Gardening / The lazy days of summer gardening

Share Canberra's trusted news:
“Romantika”… the perfect name for a stunning clematis.

THE next few weeks are a quiet time in the garden and, with the welcome rain of the last few weeks, most are looking decidedly better with an abundance of summer flowers.

Cedric Bryant.

Forget about the weeds, they can keep for a few weeks, although if you mulched  in spring there will be very few.

This quiet time means no heavy gardening work is necessary but if you haven’t already done so, remove any leaves from the spring bulbs. Leaving them to rot down unfortunately provides a great haven for slugs and snails.

All these leaves can go on to the compost heap.

A more upright job is that of regularly deadheading the roses to encourage another burst of flowers.

The ever expanding clematis vines will need constant tying on to wires or lattice. Its huge flowers make others in the garden pale into insignificance. I can’t help but boast about two of our clematis; magnificent in their boldness: there’s Clematis “Romantika”, one of the darkest purple cultivars available, with such a profusion of flowers that one can hardly see the leaves and, likewise, “General Sikorski”, bred originally in Estonia, with its mauve to mid-blue flowers 15-20cm across.

They grow under the rich, red leaves of the stunning maple Acer “Bloodgood”, combined with a lower backdrop of Daphne “Eternal Fragrance”, which is now in flower.

Different varieties of daphne provide months of wonderful fragrance and just a few sprigs can fill a whole room with the sweet aroma.

Another gentle holiday task is cutting back by half michaelmas daisies and chrysanthemums over the next few weeks. This seemingly severe pruning doubles and triples the number of flowers in autumn, their main flowering time.

PICKING veggies in the garden requires no effort, at the same time tie some of them up such as peas and tomatoes as they shoot skywards.

Roses… in all their glory at Old Parliament House.

TAKE time out for a relaxing walk through our Botanic Gardens to enjoy the native flowers and birds. It’s a perfect place to take visitors, especially those from overseas. Alternatively, walk through the Old Parliament House Rose Gardens where the sheer volume of flowers is always a photographer’s dream.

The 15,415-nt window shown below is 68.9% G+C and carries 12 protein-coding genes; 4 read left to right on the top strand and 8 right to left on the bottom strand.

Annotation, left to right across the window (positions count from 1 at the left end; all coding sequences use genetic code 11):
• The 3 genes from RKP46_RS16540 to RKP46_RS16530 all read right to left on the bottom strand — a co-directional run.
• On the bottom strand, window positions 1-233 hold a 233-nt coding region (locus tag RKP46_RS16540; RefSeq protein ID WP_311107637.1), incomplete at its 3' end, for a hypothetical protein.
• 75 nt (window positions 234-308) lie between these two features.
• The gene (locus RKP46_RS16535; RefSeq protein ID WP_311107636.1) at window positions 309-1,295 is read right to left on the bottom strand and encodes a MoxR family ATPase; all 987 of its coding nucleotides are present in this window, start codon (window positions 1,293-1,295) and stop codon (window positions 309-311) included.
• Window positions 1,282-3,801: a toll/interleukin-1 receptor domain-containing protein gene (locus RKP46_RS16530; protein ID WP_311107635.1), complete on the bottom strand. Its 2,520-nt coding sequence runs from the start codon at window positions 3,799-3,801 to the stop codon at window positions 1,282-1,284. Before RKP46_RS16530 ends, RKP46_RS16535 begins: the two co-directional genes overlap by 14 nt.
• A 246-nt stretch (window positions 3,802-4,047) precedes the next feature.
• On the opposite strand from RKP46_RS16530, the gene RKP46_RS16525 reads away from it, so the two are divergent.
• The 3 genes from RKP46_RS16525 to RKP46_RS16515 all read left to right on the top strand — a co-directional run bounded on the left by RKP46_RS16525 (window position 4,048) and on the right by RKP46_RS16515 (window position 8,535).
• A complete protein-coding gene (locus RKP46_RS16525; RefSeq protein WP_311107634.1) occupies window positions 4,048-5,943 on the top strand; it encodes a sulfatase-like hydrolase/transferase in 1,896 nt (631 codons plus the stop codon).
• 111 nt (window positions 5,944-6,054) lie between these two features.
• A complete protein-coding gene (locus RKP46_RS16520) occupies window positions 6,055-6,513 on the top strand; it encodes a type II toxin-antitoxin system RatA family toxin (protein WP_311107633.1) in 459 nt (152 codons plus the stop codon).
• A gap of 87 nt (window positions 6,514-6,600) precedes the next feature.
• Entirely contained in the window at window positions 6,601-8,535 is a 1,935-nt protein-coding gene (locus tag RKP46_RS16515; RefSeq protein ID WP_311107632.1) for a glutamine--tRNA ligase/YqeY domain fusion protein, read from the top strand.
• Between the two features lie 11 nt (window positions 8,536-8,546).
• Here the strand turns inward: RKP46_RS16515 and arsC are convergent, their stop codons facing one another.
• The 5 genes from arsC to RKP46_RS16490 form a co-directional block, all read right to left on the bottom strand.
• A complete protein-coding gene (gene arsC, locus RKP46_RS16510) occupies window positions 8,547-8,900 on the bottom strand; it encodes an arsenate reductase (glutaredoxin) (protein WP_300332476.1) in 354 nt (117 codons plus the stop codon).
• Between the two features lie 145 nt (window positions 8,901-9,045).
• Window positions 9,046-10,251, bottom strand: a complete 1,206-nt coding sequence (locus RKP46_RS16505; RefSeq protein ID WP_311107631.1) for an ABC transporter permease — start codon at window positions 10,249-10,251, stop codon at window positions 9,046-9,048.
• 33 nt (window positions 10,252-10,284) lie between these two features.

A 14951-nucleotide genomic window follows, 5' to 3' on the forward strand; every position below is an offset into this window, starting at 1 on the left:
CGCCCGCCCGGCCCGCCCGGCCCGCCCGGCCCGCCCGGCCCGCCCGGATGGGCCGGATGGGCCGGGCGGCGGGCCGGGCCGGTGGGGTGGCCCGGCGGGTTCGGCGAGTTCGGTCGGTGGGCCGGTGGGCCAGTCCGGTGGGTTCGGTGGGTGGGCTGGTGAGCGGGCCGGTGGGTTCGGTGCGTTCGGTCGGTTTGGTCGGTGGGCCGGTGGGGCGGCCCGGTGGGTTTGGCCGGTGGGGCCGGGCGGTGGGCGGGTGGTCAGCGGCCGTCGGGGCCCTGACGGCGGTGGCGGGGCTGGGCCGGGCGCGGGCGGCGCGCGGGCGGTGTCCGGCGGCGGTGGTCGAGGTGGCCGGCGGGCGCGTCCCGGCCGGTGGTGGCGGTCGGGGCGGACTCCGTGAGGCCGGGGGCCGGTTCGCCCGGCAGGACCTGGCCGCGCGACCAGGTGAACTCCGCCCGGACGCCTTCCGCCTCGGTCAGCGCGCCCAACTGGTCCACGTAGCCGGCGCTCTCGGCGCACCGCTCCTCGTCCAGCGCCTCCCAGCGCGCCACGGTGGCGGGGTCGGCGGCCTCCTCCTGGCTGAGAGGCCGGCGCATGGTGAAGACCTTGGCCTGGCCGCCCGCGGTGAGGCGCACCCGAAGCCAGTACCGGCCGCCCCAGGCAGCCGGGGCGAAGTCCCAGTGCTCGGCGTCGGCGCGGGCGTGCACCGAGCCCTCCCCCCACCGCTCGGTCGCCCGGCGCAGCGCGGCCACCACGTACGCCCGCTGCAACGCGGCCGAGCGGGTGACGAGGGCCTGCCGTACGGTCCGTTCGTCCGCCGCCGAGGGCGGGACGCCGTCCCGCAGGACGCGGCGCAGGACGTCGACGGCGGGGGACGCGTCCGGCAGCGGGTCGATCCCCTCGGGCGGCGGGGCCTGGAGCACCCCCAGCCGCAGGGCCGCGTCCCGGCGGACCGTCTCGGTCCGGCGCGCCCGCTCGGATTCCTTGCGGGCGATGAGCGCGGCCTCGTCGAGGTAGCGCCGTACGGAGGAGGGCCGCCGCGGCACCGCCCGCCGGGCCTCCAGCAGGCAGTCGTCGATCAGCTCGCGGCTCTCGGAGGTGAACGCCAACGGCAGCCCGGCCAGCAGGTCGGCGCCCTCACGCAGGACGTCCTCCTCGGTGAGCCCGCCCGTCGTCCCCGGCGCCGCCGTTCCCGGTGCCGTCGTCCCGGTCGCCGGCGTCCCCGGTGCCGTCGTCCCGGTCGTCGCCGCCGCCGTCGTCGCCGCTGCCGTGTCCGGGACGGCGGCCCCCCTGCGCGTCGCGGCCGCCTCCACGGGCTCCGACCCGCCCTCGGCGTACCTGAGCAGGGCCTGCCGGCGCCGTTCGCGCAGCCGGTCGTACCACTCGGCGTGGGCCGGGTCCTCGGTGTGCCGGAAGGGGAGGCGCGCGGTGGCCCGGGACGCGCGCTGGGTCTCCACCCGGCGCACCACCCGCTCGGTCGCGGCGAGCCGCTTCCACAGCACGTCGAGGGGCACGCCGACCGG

PART of the relaxing holiday time for the stay-at-homers is to plan an autumn garden that’s more than just spring bulbs such as daffodils and tulips. The large range of autumn-flowering bulbs gives a continuity of colour in the garden, many flowering well into winter.

And don’t forget the wonderful range of autumn-flowering perennials, for example, Anemone hupehensis or Japanese wind flowers, nerines, sedums, salvias and lobelia

IF it’s too hot in the middle of the day, relax with a good book. Our libraries have an extensive range of garden books you can browse at no cost.

AND, finally for this year, a thank you to all my readers for the comments and helpful suggestions. Wishing everyone a happy New Year with time to enjoy gardens wherever you are.

Who Can You Trust?

In a world beleaguered by spin and confused messages, there's never been more need for diverse, trustworthy, independent journalism in Canberra.

Who can you trust? Well, for more than 25 years, "CityNews" has proudly been an independent, free, family-owned news magazine, serving the national capital with quality, integrity and authority. Through our weekly magazine and daily through our digital platforms, we constantly and reliably deliver high-quality and diverse opinion, news, arts, socials and lifestyle columns.

If you trust our work online and believe in the power of independent voices, I encourage you to make a small contribution.

Every dollar of support will be invested back into our journalism so we can continue to provide a valuably different view of what's happening around you and keep citynews.com.au free.

Click here to make your donation and you will be supporting the future of journalism and media diversity in the ACT.

Thank you,

Ian Meikle, editor

Previous articleRomano / Fast rail for fast growth
Next articleArts in the City / Opera with the fireworks offstage
Cedric Bryant
Trained horticulturist and garden designer with over 30 years experience in the industry.

Leave a Reply